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June 29, 2010 Leave a comment

Here are a few fond and genuine memories expressed in a way that has been much influenced by my attendance at the local university writing course. I hope you enjoy them:

Walking was the default mode of transport in the coal mining villages of the 1950s. But the experience wasn’t all dirt and grime. It could, and often did, produce memories inspired by nature with a cast of thousands:  Bluebells carpeted the wood, smiley sunflowers decorated Mr Dean’s garden, Mr Hope’s carnations popped up at village weddings, and dog roses appeared everywhere, other than at weddings. Two of nature’s spectacular specialists, thunder and lightning, occasionally lit up the stage, with support from unforgiving rain that lashed in their wake.

But Nature’s theatricals came at a cost. Parental condemnation, brought about by ill prepared rain sodden explorations, expressed itself sharply in a motherly fashion, ‘You stupid boy, why did you not take a raincoat?’ Her question was unanswerable but it was followed, like night that follows day, with an act of love made tangible by clean warm clothing – and Spotted Dick, if my luck was really in.

String, steam, and skewer were the enablers that etched themselves into my memory bank. The string secured the greaseproof paper that overlapped the basin’s sides and the steam process contributed to producing a pudding far superior to that other fraudulent alternative, the baked version. The skewer, having being inserted into the pudding at the allotted finishing time, to test for readiness, confirmed it by coming out clean and uncluttered. Much later the ever remembered cooking process would eagerly bring forward powerful and nostalgic yearnings for that 1950s version of the comforting, sweet and substantial Spotted Dick. Its availability was never guaranteed and a familiar substitute, equally remembered but seldom lauded, was the tired left over Yorkshire pudding; it was forever in alliance with blobs of strawberry jam and filled my non protesting young stomach with qualified contentment, if the pudding was not soggy or brittle.

One particular Sunday produced a well of excitement and expectation within me; it was signalled by a smiling father’s directive, ‘’Meet me by the buffers at two o’clock’’. He had a tremendously special job at the colliery and had promised to share it with me. I anticipated being the envy of a league of junior school personnel: the pupils, the teachers, the canteen ladies and even our caretaker, a man not easily impressed by much, if my little chit chats with him were a reliable guide.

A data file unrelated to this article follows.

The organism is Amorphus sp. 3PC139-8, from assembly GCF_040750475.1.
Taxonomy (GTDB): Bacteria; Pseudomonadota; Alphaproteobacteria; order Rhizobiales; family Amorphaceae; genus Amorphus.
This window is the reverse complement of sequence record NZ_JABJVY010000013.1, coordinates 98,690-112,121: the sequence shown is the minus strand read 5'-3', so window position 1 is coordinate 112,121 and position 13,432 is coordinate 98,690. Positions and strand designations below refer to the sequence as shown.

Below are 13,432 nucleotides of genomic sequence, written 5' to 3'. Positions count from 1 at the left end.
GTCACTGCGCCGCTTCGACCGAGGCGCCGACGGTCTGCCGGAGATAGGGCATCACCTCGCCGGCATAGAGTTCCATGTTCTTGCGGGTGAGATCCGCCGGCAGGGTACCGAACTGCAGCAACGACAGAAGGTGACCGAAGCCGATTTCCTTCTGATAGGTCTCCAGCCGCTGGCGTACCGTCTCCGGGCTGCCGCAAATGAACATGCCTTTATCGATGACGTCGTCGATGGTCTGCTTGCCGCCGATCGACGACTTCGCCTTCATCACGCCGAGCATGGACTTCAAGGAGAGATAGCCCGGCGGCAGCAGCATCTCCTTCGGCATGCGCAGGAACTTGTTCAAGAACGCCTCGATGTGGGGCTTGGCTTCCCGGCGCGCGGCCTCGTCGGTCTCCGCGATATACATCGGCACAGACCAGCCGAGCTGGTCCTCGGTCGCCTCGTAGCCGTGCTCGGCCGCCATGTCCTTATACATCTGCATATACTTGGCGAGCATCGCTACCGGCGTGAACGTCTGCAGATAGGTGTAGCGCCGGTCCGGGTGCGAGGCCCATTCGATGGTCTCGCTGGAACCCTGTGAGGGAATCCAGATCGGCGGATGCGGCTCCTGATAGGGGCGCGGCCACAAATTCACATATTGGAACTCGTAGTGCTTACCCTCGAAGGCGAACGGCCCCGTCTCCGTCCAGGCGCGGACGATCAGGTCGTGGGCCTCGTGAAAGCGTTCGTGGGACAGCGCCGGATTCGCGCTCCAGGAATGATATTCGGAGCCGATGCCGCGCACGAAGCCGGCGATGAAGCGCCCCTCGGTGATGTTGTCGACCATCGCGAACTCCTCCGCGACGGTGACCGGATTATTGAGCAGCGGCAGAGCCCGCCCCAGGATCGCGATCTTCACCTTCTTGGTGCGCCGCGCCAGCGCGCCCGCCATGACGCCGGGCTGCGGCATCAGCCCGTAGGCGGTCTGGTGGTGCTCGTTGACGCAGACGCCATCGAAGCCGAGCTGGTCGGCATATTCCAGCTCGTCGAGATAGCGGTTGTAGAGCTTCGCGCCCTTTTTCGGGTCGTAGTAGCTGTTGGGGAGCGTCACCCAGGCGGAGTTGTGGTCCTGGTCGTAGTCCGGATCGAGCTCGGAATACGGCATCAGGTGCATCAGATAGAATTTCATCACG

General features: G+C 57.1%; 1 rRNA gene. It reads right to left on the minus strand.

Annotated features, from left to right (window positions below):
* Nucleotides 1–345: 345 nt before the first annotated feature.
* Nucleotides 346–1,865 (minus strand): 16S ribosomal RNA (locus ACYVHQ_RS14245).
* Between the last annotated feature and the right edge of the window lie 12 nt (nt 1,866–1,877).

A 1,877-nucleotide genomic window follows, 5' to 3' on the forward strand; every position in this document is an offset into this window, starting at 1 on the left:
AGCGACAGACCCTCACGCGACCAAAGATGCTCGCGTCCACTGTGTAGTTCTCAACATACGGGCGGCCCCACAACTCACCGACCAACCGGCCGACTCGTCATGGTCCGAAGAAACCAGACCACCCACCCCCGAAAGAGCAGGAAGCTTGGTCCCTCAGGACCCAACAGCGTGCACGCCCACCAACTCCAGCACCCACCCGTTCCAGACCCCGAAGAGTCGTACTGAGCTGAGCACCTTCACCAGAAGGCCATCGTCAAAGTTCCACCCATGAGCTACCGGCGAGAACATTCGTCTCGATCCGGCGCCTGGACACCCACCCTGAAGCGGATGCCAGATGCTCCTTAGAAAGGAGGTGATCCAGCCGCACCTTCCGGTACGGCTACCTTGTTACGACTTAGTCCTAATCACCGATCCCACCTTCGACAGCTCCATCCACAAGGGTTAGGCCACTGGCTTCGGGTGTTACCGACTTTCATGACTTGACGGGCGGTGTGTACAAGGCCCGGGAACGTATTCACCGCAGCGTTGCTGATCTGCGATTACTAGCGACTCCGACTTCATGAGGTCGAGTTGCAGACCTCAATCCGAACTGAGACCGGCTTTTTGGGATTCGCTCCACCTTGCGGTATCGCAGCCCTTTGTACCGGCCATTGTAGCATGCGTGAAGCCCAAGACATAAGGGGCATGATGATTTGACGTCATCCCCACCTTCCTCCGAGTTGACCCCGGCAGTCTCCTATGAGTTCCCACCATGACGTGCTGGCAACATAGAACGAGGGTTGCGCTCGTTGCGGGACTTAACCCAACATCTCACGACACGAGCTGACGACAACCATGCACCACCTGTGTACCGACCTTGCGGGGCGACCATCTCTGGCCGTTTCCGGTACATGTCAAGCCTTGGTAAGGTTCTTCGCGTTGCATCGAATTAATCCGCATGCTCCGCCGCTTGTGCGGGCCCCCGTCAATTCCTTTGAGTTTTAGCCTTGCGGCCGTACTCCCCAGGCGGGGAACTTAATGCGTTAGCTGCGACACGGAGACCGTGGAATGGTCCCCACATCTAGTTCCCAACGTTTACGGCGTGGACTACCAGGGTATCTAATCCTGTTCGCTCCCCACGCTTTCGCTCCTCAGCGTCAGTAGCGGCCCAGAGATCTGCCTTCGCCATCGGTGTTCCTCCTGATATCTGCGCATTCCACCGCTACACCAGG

Shortly before the appointed hour a proud and noisy show off announced itself with some rhythmic chuff chuffs;   it became bigger and noisier by the second and its plan was to meet me. A different mode of transport, flight, was under my active consideration, but I stood my ground against a giant that seemed both friendly and intimidating. My guardian, the driver, my father no less, smiled a knowing smile as he scooped me up from the footplate into his cabin; the inner sanctum was full of puzzles, noises, threats, fiery glow and uncertainties – but he was a confident, well seasoned operative, and I knew it.

Father tugged the whistle cord, despite it being Sunday, and opened the regulator to control the passage of steam from boiler to cylinder. With the safety valve shut down – signified by a clicking noise, we began to move away from the buffers towards the colliery, known as the pit. I began to relax and remember that I had not eaten since breakfast, but that disconcerting thought was brushed aside by means of parental planning, provisions and a big shovel. It became clear to me that the fiery locomotive furnace, immediately in front us, was to be the cooking method; the ingredients would be bacon and eggs – they had suddenly appeared from under dad’s cap – and the shiny shovel would do the rest. First to submit were the uncooked eggs closely followed by the bacon. The treat was all the more delicious because of the entertaining and novel means of production which father had orchestrated with panache.

[Wilf Bell asserts his moral rights to be identified as the author of this work]

Categories: Memories